You think if we had the means to produce them, people would have bought it? I'm sorry, but the reason domestic capacity doesn't exist is because it isn't competitive. Big gov't is not going to solve this in any way shape or form, it would actually make the issue worse by increasing admin overhead (taxes). If what you're advocating is protectionism, then I suggest you go read a bit of history on the subject and its reults.

          There are only three sane ways manufacturing jobs will return to the US: De-globalisation due to peak oil, normalizing quality of life in the US down to the rest of the world, or bringing the rest of the world to the US quality of life. I prefer the third option.

          • Re: Another Reason (Score:4, Insightful)

            by soren100 (63191) on Friday February 05, 2010 @03:03PM (#31037658)

            the reason domestic capacity doesn't exist is because it isn't competitive.

            One of the reasons for that is because China is artificially holding down the value of its currency so that we will destroy our own manufacturing base in a mad rush to make a quick buck. For the other countries, often American companies are the ones building the facilities and training the workers over there just for the cheap wages. Our own technology is given away for their cheap labor.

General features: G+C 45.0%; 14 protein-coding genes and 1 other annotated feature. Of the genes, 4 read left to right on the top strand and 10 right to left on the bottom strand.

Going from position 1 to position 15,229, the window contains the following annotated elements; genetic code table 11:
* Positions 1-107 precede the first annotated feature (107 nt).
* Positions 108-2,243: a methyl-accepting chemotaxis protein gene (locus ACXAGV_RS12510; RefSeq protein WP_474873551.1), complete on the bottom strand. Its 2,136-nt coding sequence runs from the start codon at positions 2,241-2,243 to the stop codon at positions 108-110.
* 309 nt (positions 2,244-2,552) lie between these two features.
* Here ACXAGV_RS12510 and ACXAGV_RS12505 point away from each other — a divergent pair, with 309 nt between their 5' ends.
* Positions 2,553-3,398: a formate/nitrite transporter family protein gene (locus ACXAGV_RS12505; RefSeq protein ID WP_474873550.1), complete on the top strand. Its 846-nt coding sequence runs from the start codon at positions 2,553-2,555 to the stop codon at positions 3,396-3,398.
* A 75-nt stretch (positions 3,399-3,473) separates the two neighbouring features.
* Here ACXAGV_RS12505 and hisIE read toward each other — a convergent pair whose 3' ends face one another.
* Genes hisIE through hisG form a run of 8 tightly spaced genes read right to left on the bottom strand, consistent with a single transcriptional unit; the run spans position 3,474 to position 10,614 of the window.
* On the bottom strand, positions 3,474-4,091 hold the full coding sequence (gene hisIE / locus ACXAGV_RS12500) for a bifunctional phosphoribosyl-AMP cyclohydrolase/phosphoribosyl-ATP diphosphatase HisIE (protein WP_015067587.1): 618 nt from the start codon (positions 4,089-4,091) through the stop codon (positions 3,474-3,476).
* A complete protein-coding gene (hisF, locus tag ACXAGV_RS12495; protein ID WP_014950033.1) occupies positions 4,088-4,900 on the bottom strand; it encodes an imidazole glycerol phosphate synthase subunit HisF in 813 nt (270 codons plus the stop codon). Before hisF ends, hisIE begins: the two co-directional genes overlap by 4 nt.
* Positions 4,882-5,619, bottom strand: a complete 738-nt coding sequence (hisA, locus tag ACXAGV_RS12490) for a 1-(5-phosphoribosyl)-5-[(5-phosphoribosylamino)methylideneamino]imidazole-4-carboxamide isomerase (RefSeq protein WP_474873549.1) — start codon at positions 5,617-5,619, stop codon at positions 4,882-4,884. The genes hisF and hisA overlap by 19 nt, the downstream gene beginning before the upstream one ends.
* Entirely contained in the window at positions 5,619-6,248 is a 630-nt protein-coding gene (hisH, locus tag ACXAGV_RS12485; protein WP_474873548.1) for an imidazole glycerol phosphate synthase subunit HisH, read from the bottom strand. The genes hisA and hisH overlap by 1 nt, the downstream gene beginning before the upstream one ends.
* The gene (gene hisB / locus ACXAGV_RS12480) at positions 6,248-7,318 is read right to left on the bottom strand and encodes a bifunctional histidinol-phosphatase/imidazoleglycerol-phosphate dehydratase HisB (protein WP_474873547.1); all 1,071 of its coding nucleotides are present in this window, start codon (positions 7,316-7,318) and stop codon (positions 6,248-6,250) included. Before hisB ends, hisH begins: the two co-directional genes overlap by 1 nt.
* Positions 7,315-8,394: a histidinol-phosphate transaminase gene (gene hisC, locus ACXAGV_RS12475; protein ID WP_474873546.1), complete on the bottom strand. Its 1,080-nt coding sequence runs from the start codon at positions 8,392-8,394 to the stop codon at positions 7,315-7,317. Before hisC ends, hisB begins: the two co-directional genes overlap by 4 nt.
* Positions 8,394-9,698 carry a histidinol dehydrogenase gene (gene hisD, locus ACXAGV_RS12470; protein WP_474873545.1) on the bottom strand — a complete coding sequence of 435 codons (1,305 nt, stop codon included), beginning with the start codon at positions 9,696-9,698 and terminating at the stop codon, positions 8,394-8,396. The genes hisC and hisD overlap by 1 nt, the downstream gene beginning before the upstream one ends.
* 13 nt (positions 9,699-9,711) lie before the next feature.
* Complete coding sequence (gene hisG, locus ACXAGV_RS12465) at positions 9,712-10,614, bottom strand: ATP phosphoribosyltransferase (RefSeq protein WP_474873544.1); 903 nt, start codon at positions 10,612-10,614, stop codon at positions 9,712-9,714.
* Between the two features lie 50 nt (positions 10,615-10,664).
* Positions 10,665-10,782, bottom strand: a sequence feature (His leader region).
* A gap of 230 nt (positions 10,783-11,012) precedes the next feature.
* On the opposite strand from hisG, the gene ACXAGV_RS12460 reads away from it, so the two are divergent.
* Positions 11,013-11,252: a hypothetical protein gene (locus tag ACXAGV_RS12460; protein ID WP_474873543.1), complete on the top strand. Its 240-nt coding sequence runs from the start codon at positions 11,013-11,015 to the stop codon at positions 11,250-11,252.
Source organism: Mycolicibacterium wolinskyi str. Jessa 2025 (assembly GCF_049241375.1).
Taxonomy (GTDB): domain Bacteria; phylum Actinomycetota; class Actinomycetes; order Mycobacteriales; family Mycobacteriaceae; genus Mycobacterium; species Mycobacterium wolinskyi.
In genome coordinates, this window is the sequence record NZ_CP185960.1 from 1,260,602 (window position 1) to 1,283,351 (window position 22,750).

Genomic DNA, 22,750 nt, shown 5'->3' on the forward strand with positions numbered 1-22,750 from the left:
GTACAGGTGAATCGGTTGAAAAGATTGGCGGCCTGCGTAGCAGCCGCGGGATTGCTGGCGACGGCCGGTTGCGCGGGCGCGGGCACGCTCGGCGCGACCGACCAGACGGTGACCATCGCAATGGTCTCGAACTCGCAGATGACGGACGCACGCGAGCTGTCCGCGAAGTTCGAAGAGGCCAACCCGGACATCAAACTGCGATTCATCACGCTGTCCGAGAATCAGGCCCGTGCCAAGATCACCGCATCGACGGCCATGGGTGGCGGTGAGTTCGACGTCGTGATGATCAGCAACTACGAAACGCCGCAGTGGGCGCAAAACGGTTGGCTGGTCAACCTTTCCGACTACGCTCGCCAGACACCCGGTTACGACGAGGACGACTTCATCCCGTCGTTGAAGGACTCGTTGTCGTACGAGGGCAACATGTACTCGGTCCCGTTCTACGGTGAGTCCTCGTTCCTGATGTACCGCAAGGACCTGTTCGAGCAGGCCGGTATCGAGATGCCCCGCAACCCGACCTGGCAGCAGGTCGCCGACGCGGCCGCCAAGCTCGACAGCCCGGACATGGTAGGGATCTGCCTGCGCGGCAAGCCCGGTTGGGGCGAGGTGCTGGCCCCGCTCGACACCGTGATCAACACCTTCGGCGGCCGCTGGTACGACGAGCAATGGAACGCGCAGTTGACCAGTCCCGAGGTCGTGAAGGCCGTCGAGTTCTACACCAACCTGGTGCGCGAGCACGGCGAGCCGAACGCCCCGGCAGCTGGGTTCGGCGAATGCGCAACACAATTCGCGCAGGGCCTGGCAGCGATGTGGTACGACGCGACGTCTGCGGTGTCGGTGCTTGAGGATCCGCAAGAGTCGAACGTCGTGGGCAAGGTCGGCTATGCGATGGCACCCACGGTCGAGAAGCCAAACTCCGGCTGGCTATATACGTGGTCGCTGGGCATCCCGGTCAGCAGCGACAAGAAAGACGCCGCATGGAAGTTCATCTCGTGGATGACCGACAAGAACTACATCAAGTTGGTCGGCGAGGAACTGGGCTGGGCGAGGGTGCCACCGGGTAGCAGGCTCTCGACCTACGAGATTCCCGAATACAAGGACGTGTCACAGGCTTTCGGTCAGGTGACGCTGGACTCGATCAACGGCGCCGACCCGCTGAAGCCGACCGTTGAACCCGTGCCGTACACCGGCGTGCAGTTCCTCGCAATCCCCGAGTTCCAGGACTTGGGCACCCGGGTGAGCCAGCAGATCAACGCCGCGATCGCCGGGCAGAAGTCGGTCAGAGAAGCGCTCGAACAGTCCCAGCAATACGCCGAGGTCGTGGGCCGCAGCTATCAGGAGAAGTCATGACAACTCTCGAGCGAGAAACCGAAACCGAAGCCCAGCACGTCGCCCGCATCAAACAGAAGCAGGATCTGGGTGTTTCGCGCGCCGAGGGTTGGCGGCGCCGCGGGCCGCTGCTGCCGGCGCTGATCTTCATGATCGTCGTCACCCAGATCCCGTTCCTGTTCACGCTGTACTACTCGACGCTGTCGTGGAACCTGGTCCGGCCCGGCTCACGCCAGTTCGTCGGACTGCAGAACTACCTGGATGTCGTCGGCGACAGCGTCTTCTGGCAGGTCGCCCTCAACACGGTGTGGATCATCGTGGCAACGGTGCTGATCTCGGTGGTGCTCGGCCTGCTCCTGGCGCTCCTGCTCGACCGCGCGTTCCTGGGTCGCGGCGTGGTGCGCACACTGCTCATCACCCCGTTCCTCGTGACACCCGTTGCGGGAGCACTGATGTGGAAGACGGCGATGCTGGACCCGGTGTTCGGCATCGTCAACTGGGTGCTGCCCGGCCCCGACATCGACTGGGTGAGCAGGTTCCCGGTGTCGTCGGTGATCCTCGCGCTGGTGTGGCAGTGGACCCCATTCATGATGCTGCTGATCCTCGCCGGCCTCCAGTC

If what you're advocating is protectionism, then I suggest you go read a bit of history on the subject and its reults.

            It seems to be working very well in many countries around the world that are smart enough to protect their own industries and work to keep out ours. Why do you think China is creating such problems for Google, and that Baidu is doing so well over there? The point is that if you don't go to extremes, you do very well. The extreme that America has gone into (not protecting our own domestic industries in favor of temporary profits) has really hurt us.

            normalizing quality of life in the US down to the rest of the world

            You mean make America a 3rd world country? That strategy seems to be working.

      • Re: (Score:2, Informative)

        by Kugala (1083127)
        They already do; counterfeit parts are a massive issue.
        • Re: (Score:3, Interesting)

          by Spazztastic (814296)

          They already do; counterfeit parts are a massive issue.

          Yeah, someone I work with bought three T1 WICs (Cisco) for their SOHO. Two of the three were counterfeit.

          I meant more in terms of someone putting the "MADE IN TAIWAN" stamp on a Chinese made part to trick people into thinking that it's from a country with a better reputation.

      • by lkcl (517947)

        that's already happened :)

    • Re: (Score:3, Informative)

      by Anonymous Coward

      You can buy stuff made in the USA.. You just have to look harder and spend just a bit more.
      You can also buy from Europe, their quality is much better than Chinese anyway

      • Re:Another reason (Score:5, Interesting)

        by Thud457 (234763) on Friday February 05, 2010 @12:15PM (#31035328) Homepage Journal
        AFAIK, this [homebrewcpu.com] is the only CPU still made in America.
        • Re: (Score:3, Insightful)

          Intel has several fabs in the US, and AMD's spun off fab company Global Foundries is building a US fab. Even the very Chinese (insofar as Taiwan is Chinese) TMSC has a fab in the US.